The recent past is important to M. Christine Byron, so she collects and shares postcards featuring mid-century Modern motels, restaurants, gas stations, and roadside attractions. Byron will share her collection on April 14 at the 7pm meeting of the West Michigan Postcard Club (2600 7th St. NW Grand Rapids). The public is invited. I recently interviewed this 25-year postcard collector, and she recalled that her interest in the mid-century cards was kindled a few years ago when, as a librarian in the Grand Rapids Public Library Local History Department, she helped in my search for mid-century architecture and design history. Her quest to match the postcards to the actual buildings brought her to a sad conclusion. “Mid Century residential and institutional architecture has survived, while most of the roadside commercial architecture has been torn down, remodeled or re-muddled. People tend to discount the importance of the recent past, and therefore we have a style of commercial roadside architecture that has literally disappeared.“ In the context of pent-up demands, following the Depression and WWII, travel by car blossomed. That spawned a related commercial building boom, and these new restaurants, motels, and service stations published an endless supply of promotional postcards. According to Coronet Magazine (August 1947), “Sending picture post cards to the folks back home is a great American pastime.” Byron has found that the motel postcards are easiest to obtain. Restaurants are next, and gas stations are the most challenging to find. Maps and other details are sometimes found on the reverse of the postcards. More often though, Byron relies on ephemera–promotional pamphlets and booklets from Tourist Councils and Chambers of Commerce meant to be discarded when superseded by newer editions. The April 14 program title “Modern as Tomorrow” comes from a tourist advertisement for the Lake Ranch Resort near Ottawa Beach in Holland, Michigan (now a condominium complex). “Ultra Modern” was also a popular catchphrase.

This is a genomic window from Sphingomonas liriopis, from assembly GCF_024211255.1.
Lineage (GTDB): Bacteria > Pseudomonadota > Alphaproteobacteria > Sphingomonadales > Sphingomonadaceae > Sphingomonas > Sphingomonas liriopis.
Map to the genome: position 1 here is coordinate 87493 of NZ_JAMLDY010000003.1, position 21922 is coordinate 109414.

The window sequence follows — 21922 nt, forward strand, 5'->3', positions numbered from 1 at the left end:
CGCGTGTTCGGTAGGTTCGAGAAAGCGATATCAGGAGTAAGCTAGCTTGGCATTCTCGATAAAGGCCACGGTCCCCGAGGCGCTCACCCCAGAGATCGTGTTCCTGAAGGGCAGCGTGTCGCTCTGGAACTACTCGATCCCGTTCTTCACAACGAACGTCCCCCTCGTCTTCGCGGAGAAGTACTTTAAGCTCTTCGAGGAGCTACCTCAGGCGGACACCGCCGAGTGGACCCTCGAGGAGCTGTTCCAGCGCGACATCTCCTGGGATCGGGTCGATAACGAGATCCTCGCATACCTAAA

Research skills are essential in collecting. For example, Byron’s tireless digging has uncovered Michigan State College Cooperative Extension Booklets advertising classes including “Planning Better Motels” (1950) and “Signs and Entrances for Attracting Tourists (1950).”
Postcard collectors are known as deltiologists. Byron and husband Tom Wilson, also a seasoned deltiologist, use eBay, postcard shows, antiquarian book fairs and antique shops and commonly pay $2-3 on the low-end to $15, per card. The height of postcard popularity, Tom explains, was pre-WW I when “the Coney Island Post Office registered 200,000 postcards mailed in one day.” “Postcards,” says Tom, “were the twitter of the day.”
Wilson and Byron are co-authors of four books based upon their postcard collection. A program on Leelanau County postcards led to a book contract with Sleeping Bear Press for Vintage Views of Leelanau County (now out of print). Vintage Views of the Charlevoix-Petoskey Region (University of Michigan Press/Petoskey) and Vintage Views of the Mackinac Straits Region (Arbutus Press) followed. The most recent book, VIntage Views Along the West Michigan Pike published by Traverse City based Arbutus Press, resulted in a book signing tour throughout Michigan.
Chris Byron’s postcard presentation “Modern as Tomorrow: Mid-century Modern Architecture Along the Roadside” is Monday April 14, 7pm at Faith Methodist Church (a beautiful mid-century church by the way), 2600 7th Street NW. The West Michigan Post Card Club meets the second Monday of the month, has a Facebook page and hosts 7-8 speaker programs per year. And when Chris wants to remind you of an upcoming program she will, naturally, send you a postcard!